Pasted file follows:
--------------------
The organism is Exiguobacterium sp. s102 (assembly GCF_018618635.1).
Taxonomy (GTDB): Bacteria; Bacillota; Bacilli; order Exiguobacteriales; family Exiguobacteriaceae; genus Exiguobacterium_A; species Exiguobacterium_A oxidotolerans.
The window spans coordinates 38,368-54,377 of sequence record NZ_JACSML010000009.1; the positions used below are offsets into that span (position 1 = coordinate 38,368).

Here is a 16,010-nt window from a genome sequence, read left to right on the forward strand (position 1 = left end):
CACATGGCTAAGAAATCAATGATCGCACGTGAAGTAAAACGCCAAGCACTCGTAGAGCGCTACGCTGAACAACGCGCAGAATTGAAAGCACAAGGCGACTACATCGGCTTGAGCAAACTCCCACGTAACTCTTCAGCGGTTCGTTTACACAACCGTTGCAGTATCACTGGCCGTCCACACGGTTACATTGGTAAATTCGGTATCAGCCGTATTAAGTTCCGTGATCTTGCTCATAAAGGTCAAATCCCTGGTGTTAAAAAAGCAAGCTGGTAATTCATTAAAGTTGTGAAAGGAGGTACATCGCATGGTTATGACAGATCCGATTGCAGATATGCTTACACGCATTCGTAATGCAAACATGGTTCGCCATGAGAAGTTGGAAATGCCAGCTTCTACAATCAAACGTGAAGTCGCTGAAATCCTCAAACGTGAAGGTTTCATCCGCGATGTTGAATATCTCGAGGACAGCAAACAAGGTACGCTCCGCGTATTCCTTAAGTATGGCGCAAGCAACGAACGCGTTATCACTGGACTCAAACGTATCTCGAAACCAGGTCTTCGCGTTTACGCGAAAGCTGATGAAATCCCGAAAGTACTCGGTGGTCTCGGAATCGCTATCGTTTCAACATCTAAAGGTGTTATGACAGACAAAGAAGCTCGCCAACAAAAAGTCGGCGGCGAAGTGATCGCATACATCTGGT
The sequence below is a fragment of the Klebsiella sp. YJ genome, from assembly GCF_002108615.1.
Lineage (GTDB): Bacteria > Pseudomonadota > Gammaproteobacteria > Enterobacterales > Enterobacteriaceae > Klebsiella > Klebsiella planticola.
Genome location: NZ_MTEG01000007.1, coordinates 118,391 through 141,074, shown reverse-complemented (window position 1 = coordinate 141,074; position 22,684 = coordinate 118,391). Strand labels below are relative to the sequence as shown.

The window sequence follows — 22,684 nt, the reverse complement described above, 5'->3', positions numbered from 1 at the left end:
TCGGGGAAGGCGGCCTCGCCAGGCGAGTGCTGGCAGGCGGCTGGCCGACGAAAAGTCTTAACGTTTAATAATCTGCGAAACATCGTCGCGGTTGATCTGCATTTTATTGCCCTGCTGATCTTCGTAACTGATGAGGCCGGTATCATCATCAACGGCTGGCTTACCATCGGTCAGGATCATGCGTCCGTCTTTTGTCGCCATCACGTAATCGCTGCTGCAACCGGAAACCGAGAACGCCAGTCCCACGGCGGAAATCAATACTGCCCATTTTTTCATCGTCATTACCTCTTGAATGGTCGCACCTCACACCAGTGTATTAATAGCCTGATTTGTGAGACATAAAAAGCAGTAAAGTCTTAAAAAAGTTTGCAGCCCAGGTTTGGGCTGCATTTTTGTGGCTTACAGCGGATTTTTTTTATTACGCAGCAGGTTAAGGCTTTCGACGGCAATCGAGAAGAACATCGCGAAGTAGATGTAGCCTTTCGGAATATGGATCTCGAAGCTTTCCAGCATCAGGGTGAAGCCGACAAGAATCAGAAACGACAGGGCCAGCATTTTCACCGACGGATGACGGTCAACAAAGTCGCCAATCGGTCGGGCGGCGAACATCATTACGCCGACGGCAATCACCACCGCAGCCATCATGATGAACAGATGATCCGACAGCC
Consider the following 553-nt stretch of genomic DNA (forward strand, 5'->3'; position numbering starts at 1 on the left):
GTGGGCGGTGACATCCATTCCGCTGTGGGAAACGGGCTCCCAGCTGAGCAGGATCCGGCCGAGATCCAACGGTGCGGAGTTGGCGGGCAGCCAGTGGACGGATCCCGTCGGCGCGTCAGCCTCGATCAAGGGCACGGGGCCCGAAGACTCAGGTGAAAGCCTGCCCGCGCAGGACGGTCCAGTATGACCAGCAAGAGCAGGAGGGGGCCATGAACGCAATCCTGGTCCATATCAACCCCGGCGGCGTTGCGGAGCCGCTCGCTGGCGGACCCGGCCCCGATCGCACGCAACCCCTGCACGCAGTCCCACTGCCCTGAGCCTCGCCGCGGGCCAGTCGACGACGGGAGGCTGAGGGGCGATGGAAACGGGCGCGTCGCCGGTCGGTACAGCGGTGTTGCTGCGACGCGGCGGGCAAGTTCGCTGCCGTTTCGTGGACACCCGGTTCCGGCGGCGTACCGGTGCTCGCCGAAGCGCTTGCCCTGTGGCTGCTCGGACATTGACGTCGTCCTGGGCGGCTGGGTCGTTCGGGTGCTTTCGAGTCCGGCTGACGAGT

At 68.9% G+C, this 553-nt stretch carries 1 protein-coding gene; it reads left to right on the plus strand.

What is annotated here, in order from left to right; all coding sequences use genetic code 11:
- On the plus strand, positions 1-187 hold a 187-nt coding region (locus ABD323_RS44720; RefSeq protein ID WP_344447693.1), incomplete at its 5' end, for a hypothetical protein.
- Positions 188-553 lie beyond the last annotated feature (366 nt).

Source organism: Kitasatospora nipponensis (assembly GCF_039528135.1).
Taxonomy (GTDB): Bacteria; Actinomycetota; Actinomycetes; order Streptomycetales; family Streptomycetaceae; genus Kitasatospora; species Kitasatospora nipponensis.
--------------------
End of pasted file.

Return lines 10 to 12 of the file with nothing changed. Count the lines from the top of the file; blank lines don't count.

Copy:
TCGGGGAAGGCGGCCTCGCCAGGCGAGTGCTGGCAGGCGGCTGGCCGACGAAAAGTCTTAACGTTTAATAATCTGCGAAACATCGTCGCGGTTGATCTGCATTTTATTGCCCTGCTGATCTTCGTAACTGATGAGGCCGGTATCATCATCAACGGCTGGCTTACCATCGGTCAGGATCATGCGTCCGTCTTTTGTCGCCATCACGTAATCGCTGCTGCAACCGGAAACCGAGAACGCCAGTCCCACGGCGGAAATCAATACTGCCCATTTTTTCATCGTCATTACCTCTTGAATGGTCGCACCTCACACCAGTGTATTAATAGCCTGATTTGTGAGACATAAAAAGCAGTAAAGTCTTAAAAAAGTTTGCAGCCCAGGTTTGGGCTGCATTTTTGTGGCTTACAGCGGATTTTTTTTATTACGCAGCAGGTTAAGGCTTTCGACGGCAATCGAGAAGAACATCGCGAAGTAGATGTAGCCTTTCGGAATATGGATCTCGAAGCTTTCCAGCATCAGGGTGAAGCCGACAAGAATCAGAAACGACAGGGCCAGCATTTTCACCGACGGATGACGGTCAACAAAGTCGCCAATCGGTCGGGCGGCGAACATCATTACGCCGACGGCAATCACCACCGCAGCCATCATGATGAACAGATGATCCGACAGCC
Consider the following 553-nt stretch of genomic DNA (forward strand, 5'->3'; position numbering starts at 1 on the left):
GTGGGCGGTGACATCCATTCCGCTGTGGGAAACGGGCTCCCAGCTGAGCAGGATCCGGCCGAGATCCAACGGTGCGGAGTTGGCGGGCAGCCAGTGGACGGATCCCGTCGGCGCGTCAGCCTCGATCAAGGGCACGGGGCCCGAAGACTCAGGTGAAAGCCTGCCCGCGCAGGACGGTCCAGTATGACCAGCAAGAGCAGGAGGGGGCCATGAACGCAATCCTGGTCCATATCAACCCCGGCGGCGTTGCGGAGCCGCTCGCTGGCGGACCCGGCCCCGATCGCACGCAACCCCTGCACGCAGTCCCACTGCCCTGAGCCTCGCCGCGGGCCAGTCGACGACGGGAGGCTGAGGGGCGATGGAAACGGGCGCGTCGCCGGTCGGTACAGCGGTGTTGCTGCGACGCGGCGGGCAAGTTCGCTGCCGTTTCGTGGACACCCGGTTCCGGCGGCGTACCGGTGCTCGCCGAAGCGCTTGCCCTGTGGCTGCTCGGACATTGACGTCGTCCTGGGCGGCTGGGTCGTTCGGGTGCTTTCGAGTCCGGCTGACGAGT